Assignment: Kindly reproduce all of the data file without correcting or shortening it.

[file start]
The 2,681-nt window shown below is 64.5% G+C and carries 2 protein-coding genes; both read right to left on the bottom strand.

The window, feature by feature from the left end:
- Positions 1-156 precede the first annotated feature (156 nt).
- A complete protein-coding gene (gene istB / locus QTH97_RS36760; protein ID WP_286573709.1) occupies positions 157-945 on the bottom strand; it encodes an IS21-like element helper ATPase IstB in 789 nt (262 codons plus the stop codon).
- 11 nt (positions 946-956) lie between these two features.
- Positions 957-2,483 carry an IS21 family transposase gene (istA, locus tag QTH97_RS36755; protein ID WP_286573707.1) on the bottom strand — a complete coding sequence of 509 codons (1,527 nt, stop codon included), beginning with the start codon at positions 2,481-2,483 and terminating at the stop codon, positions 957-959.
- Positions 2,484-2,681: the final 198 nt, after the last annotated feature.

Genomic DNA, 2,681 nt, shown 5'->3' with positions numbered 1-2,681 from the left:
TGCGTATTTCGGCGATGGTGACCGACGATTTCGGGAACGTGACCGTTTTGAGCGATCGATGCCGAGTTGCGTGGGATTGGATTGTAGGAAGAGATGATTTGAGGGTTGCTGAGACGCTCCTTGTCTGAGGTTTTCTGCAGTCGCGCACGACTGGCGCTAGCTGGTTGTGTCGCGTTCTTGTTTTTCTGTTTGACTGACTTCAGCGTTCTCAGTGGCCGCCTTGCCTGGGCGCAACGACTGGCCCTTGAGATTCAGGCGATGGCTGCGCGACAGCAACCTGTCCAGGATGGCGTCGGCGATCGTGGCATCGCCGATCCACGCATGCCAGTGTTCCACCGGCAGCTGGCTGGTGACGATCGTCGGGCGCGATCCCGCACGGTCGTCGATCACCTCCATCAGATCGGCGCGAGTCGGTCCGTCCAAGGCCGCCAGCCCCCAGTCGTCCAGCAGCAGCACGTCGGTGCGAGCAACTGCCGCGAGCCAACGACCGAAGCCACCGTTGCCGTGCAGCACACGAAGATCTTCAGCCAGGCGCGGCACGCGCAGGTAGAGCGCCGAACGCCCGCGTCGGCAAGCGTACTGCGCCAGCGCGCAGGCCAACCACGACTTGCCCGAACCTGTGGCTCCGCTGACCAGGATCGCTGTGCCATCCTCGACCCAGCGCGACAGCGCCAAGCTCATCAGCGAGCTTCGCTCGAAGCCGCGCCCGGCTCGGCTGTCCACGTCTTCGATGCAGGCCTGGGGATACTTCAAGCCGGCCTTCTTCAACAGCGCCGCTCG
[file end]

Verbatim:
The 2,681-nt window shown below is 64.5% G+C and carries 2 protein-coding genes; both read right to left on the bottom strand.

The window, feature by feature from the left end:
- Positions 1-156 precede the first annotated feature (156 nt).
- A complete protein-coding gene (gene istB / locus QTH97_RS36760; protein ID WP_286573709.1) occupies positions 157-945 on the bottom strand; it encodes an IS21-like element helper ATPase IstB in 789 nt (262 codons plus the stop codon).
- 11 nt (positions 946-956) lie between these two features.
- Positions 957-2,483 carry an IS21 family transposase gene (istA, locus tag QTH97_RS36755; protein ID WP_286573707.1) on the bottom strand — a complete coding sequence of 509 codons (1,527 nt, stop codon included), beginning with the start codon at positions 2,481-2,483 and terminating at the stop codon, positions 957-959.
- Positions 2,484-2,681: the final 198 nt, after the last annotated feature.

Genomic DNA, 2,681 nt, shown 5'->3' with positions numbered 1-2,681 from the left:
TGCGTATTTCGGCGATGGTGACCGACGATTTCGGGAACGTGACCGTTTTGAGCGATCGATGCCGAGTTGCGTGGGATTGGATTGTAGGAAGAGATGATTTGAGGGTTGCTGAGACGCTCCTTGTCTGAGGTTTTCTGCAGTCGCGCACGACTGGCGCTAGCTGGTTGTGTCGCGTTCTTGTTTTTCTGTTTGACTGACTTCAGCGTTCTCAGTGGCCGCCTTGCCTGGGCGCAACGACTGGCCCTTGAGATTCAGGCGATGGCTGCGCGACAGCAACCTGTCCAGGATGGCGTCGGCGATCGTGGCATCGCCGATCCACGCATGCCAGTGTTCCACCGGCAGCTGGCTGGTGACGATCGTCGGGCGCGATCCCGCACGGTCGTCGATCACCTCCATCAGATCGGCGCGAGTCGGTCCGTCCAAGGCCGCCAGCCCCCAGTCGTCCAGCAGCAGCACGTCGGTGCGAGCAACTGCCGCGAGCCAACGACCGAAGCCACCGTTGCCGTGCAGCACACGAAGATCTTCAGCCAGGCGCGGCACGCGCAGGTAGAGCGCCGAACGCCCGCGTCGGCAAGCGTACTGCGCCAGCGCGCAGGCCAACCACGACTTGCCCGAACCTGTGGCTCCGCTGACCAGGATCGCTGTGCCATCCTCGACCCAGCGCGACAGCGCCAAGCTCATCAGCGAGCTTCGCTCGAAGCCGCGCCCGGCTCGGCTGTCCACGTCTTCGATGCAGGCCTGGGGATACTTCAAGCCGGCCTTCTTCAACAGCGCCGCTCG